I was talking to my mom the other day about how unlikely it seemed that I'd be able to put up a decent amount of artwork for the Pelham Art Festival. She didn't think it was a big deal, though. "Just do your best," was her advice. She reminded me how it's been a juggling act every single year that I participated. It was always school and work and usually something else going on too right when I should have been preparing art work. I never once got to go for the opening night either. And yet, somehow or the other things came together and I put up work and heck, I even sold work every year. It's funny how I still forget and my mind veers towards the worst possibilities instead of focusing on the positive.
This year too, by the time DaddyBoy got home and we reached the festival site on the set-up day, we only had one and a half hour left to put everything up. I was already a teeny bit nervous by that time, but one step inside the arena and I wanted to just backtrack the way I'd come - all the stalls were already set up AND the work looked just fabulous. What in the world am I doing here with my crummy paintings, I thought, supposing I even got them up on time. This time DaddyBoy came to my rescue. "It's not a competition," he said. "You're here for the fun of it."
True enough. That's when we discovered the extension cord we had wasn't long enough, although we had the specified length. If that wasn't enough, we had also managed to get the wrong hooks for the pegboard. The situation looked so hopeless I just burst out laughing. There was nothing to do except bundle the HunnyBunny back into the car seat and look for a hardware store.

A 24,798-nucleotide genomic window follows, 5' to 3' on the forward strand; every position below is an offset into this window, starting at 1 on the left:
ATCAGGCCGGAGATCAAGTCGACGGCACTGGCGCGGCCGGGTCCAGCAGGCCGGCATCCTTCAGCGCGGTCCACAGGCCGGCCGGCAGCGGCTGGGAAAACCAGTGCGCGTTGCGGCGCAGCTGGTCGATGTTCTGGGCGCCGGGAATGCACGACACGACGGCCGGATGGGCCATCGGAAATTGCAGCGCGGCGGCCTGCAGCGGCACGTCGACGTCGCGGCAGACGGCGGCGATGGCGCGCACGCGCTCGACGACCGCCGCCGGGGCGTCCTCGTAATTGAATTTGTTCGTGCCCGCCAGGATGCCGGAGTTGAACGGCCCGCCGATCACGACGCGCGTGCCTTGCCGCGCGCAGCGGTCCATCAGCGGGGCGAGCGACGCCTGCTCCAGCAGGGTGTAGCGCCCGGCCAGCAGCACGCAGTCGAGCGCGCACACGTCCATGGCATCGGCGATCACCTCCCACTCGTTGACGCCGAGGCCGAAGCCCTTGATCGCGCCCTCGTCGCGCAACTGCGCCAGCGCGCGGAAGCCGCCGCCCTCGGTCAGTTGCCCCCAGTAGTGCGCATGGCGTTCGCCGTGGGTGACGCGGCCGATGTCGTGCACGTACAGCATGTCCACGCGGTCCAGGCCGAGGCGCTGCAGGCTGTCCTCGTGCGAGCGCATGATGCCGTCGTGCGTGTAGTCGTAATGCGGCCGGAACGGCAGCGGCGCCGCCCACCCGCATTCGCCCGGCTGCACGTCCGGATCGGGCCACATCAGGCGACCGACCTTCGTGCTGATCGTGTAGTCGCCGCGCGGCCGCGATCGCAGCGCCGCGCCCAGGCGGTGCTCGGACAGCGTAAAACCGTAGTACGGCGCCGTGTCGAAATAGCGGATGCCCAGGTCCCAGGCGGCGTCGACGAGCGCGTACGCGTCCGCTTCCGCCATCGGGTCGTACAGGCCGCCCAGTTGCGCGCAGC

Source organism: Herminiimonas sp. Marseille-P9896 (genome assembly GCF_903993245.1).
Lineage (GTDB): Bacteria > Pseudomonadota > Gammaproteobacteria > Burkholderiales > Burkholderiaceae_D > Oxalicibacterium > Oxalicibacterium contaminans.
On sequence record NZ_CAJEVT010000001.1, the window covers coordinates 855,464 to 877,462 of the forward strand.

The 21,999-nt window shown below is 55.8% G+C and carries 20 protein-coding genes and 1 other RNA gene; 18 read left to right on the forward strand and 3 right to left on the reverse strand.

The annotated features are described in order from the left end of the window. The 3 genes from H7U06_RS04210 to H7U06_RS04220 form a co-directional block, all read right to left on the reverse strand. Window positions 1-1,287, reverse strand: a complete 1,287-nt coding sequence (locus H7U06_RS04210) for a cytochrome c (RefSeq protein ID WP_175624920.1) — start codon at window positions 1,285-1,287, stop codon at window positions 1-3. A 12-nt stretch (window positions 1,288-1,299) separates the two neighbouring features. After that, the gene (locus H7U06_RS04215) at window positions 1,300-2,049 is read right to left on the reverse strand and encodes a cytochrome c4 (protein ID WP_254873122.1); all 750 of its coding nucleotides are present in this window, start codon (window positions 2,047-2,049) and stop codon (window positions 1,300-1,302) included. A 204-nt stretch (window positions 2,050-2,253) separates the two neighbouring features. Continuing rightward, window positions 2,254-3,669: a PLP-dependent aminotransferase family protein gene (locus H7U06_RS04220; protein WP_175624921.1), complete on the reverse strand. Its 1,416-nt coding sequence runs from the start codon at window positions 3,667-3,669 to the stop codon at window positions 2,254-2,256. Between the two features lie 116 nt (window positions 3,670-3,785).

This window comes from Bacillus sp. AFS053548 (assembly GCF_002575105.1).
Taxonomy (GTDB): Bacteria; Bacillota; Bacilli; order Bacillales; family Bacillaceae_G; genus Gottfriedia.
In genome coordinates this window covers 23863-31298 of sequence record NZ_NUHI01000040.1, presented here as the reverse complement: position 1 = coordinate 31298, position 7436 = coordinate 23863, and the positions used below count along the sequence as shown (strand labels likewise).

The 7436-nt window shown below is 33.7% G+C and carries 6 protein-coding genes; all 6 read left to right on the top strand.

We did it, though. I'm not sure how, but we did it. At some point my brain went, "OK, whatever." And then I just put all my energy into making something out of the whole thing. So yeah, we got the lighting figured out, the hardware sorted out, the paintings up, the table set up, all the while making sure the Munchkin was safe and happy. AND we even went back for opening night a few hours later. And I got a lot of visitors to my stall, reconnected with artists I hadn't seen in a while, met new ones, and yes, sold a few paintings, two of which I had done only the very day before!
I guess it all comes down to this: How will you approach a situation, any situation, and how will that mindset facilitate your success?
That's the power of working the Rule of Positive Expectation: the more you focus on the hope of a good outcome, the more you work towards it, and the more that hope becomes reality.
P.S.: Sometimes, though, it REALLY helps to have someone by your side, or on the phone, like my mom was, although thousands of miles away, to pat your shoulder and say,"Don't sweat it; just do your best. Things will be fine."